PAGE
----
- A note of caution: The data come from existing federal sources, including the Civil Rights Data Collection and the Common Core of Data. State officials have complained in the past that those sources are riddled with errors. In Vermont, for instance, state officials put out a press release Friday announcing their intent to compare their published Educator Equity Profile with local data sources "which are considered more reliable." Still, Amy Fowler, deputy secretary of Vermont's education department, called the publication of the data profiles "an excellent opportunity" to take stock of important issues and work toward equity.

What Board members need to know about the district audit

Shelby County Board questions auditor over fraud

 After years of flawless audits, $600 K missing

The contract approved by the state 
"specifically mentions in there that we’re not here to detect fraud.”

--Mike Jones, CPA

This from the Shelbyville Sentinel-News:  

In 2011, Shelby County Public Schools received a perfect audit report from Mike Jones of Mather & Co. CPAs, who said it was the first time in his 15 years of auditing where he had witnessed no material weaknesses. In 2012 and 2013, the district had similar reports stating the district’s financial department had no deficiencies or weaknesses in their reports.

How is it then that nearly $600,000 was fraudulently taken from the district over a period of seven years?
Mike Jones

This was the question on the minds of several board members Thursday evening during the district’s meeting when Jones returned to give his audit report for the 2013-14 school year.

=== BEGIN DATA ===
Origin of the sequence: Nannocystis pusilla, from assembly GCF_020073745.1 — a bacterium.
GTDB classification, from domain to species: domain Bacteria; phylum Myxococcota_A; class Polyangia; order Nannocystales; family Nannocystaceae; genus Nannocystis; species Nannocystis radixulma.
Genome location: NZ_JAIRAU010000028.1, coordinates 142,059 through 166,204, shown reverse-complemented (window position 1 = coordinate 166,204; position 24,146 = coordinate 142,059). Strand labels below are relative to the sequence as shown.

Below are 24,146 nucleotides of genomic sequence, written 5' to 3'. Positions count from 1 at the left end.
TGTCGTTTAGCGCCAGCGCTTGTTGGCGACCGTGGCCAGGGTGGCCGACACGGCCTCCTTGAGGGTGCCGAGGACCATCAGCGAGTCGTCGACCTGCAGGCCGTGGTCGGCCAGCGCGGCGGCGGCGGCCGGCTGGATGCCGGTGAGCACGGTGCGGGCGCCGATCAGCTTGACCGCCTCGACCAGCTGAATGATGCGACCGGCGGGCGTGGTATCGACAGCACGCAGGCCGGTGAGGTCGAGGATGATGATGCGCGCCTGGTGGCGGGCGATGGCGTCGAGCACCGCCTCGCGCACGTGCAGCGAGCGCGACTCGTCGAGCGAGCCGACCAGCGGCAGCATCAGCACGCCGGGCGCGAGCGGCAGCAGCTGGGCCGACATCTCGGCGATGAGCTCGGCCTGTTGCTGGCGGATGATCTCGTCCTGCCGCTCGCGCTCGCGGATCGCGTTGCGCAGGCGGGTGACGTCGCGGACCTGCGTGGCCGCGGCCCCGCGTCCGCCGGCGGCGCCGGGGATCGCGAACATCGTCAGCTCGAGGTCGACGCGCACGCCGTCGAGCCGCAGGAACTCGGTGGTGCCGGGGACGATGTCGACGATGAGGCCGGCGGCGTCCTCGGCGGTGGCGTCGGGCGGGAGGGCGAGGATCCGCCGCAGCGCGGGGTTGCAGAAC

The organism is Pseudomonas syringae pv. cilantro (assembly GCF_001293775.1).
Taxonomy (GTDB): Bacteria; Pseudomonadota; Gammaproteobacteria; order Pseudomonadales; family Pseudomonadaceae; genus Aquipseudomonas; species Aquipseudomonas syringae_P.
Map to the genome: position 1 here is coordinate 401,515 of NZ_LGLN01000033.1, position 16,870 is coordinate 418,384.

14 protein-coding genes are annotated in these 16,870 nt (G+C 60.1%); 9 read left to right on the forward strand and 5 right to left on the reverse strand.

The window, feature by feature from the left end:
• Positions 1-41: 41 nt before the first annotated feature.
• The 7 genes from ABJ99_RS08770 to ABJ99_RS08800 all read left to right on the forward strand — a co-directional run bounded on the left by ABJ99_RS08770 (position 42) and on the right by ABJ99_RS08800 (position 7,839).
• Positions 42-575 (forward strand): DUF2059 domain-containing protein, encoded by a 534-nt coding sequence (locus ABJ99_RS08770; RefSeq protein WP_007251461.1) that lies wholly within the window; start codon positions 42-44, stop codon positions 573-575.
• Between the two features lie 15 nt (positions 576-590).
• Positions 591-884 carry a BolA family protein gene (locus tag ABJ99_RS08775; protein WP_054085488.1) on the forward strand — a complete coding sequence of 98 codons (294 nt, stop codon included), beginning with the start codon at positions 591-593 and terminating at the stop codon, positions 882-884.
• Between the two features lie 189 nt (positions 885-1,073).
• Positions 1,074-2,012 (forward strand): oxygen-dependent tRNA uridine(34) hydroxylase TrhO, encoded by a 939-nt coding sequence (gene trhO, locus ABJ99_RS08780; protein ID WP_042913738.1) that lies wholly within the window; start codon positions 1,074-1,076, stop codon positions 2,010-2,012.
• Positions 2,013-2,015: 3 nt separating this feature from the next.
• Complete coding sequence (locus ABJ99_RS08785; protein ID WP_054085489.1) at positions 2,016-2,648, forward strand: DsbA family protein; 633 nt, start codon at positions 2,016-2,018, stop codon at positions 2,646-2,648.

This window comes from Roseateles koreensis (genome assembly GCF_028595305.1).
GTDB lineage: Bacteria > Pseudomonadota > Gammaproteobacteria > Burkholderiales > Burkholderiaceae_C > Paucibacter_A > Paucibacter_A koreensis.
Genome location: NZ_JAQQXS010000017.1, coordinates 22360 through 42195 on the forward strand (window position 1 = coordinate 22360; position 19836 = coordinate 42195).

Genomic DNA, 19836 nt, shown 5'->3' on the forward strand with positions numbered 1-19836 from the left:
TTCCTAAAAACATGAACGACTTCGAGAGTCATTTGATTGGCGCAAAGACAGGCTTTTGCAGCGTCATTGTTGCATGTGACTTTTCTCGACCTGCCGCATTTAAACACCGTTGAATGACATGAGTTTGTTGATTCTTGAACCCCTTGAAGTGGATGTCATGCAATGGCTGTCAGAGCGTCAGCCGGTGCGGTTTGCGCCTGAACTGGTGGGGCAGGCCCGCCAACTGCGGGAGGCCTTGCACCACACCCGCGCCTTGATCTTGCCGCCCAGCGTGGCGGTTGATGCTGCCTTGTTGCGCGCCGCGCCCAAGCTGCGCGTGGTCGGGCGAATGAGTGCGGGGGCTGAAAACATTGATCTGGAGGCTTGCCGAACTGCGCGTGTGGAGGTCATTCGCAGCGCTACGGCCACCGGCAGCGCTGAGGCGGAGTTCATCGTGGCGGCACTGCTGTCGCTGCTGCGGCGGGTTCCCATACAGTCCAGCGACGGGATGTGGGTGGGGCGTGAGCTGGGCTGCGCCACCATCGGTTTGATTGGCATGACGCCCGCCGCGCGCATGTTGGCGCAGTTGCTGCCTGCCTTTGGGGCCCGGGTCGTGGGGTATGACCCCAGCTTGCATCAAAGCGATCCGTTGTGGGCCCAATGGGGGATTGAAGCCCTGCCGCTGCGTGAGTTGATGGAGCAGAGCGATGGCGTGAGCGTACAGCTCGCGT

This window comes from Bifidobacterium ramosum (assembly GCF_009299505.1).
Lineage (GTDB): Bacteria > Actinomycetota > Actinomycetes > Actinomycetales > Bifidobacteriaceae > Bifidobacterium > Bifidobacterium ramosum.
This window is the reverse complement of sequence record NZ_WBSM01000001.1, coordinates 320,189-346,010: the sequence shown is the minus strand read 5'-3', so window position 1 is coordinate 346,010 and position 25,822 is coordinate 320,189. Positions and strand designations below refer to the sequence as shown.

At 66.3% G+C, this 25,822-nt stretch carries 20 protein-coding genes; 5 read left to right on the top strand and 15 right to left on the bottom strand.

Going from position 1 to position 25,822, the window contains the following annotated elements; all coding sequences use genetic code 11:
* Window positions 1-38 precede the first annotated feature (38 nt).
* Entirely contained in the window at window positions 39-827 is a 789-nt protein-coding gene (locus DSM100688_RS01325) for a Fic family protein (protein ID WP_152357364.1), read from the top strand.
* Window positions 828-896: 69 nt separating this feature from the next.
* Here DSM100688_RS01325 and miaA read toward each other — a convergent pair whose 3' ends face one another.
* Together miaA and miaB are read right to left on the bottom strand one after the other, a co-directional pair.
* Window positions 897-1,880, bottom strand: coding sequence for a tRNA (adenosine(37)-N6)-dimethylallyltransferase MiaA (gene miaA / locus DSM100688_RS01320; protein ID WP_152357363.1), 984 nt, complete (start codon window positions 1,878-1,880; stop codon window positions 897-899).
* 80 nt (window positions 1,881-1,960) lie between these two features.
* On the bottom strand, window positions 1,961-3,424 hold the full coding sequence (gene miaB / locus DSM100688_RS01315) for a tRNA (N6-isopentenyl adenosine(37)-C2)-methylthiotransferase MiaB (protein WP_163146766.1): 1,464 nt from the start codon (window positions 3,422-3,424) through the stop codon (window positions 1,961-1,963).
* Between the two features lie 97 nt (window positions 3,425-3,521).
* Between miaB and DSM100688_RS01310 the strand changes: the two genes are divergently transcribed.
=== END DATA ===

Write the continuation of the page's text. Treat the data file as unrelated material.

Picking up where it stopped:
This year, Jones reported another nearly flawless audit –with the exception of one major chunk of missing funds from the substitute teacher pay.

“One item that we found to be a material weakness, this deals with the funds that were misappropriated in the payroll department,” he said.

Board member Eddie Mathis was the first to speak up about the oversight, asking Jones how many years his firm had been working with the district.

Jones estimated that Mather & Co. has worked with the district for seven of the last eight years, which is the same timeframe in which it is suspected that former payroll manager Benita Anglin was slowly intercepting funds through a false employee’s account.

“And you never have been able to detect this fraud,” Mathis quickly asked.

According to Jones, however, this was not what Mather & Co. was paid to do.

“Well basically that’s because we were not engaged to do so,” Jones said. “We were engaged to do a financial audit, which is required in order to receive the KDE funding, your federal funding. If you read through our contract that we have with you – the contract’s approved by the state – it specifically mentions in there that we’re not here to detect fraud.”

Though Jones did add that if fraud had been detected, they would have informed the district.
He further explained that the audit is performed by selecting random employees and checking their timesheets, contracts, and salary.

“If that person [false employee] would have been selected in our sample, when you had to produce a would have been very, very difficult because they did not exist,” he said.